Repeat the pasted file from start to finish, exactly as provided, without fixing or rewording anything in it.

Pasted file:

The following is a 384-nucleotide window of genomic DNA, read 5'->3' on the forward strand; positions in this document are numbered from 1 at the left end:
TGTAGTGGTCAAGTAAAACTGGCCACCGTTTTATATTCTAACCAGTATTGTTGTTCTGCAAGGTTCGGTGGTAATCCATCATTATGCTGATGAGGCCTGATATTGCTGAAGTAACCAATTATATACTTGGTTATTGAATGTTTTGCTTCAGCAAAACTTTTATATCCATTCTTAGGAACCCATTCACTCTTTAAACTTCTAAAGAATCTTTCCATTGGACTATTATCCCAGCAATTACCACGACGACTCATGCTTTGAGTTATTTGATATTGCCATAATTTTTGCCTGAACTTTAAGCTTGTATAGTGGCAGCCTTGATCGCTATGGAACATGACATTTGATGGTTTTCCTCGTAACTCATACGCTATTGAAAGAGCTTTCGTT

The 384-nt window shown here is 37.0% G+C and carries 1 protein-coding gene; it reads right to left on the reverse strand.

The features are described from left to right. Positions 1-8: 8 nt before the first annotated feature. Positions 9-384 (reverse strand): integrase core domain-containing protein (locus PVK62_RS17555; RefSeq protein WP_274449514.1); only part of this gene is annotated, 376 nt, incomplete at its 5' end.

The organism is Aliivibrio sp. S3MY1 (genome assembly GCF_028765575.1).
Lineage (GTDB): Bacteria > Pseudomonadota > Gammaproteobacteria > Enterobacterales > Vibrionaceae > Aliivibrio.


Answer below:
The following is a 384-nucleotide window of genomic DNA, read 5'->3' on the forward strand; positions in this document are numbered from 1 at the left end:
TGTAGTGGTCAAGTAAAACTGGCCACCGTTTTATATTCTAACCAGTATTGTTGTTCTGCAAGGTTCGGTGGTAATCCATCATTATGCTGATGAGGCCTGATATTGCTGAAGTAACCAATTATATACTTGGTTATTGAATGTTTTGCTTCAGCAAAACTTTTATATCCATTCTTAGGAACCCATTCACTCTTTAAACTTCTAAAGAATCTTTCCATTGGACTATTATCCCAGCAATTACCACGACGACTCATGCTTTGAGTTATTTGATATTGCCATAATTTTTGCCTGAACTTTAAGCTTGTATAGTGGCAGCCTTGATCGCTATGGAACATGACATTTGATGGTTTTCCTCGTAACTCATACGCTATTGAAAGAGCTTTCGTT

The 384-nt window shown here is 37.0% G+C and carries 1 protein-coding gene; it reads right to left on the reverse strand.

The features are described from left to right. Positions 1-8: 8 nt before the first annotated feature. Positions 9-384 (reverse strand): integrase core domain-containing protein (locus PVK62_RS17555; RefSeq protein WP_274449514.1); only part of this gene is annotated, 376 nt, incomplete at its 5' end.

The organism is Aliivibrio sp. S3MY1 (genome assembly GCF_028765575.1).
Lineage (GTDB): Bacteria > Pseudomonadota > Gammaproteobacteria > Enterobacterales > Vibrionaceae > Aliivibrio.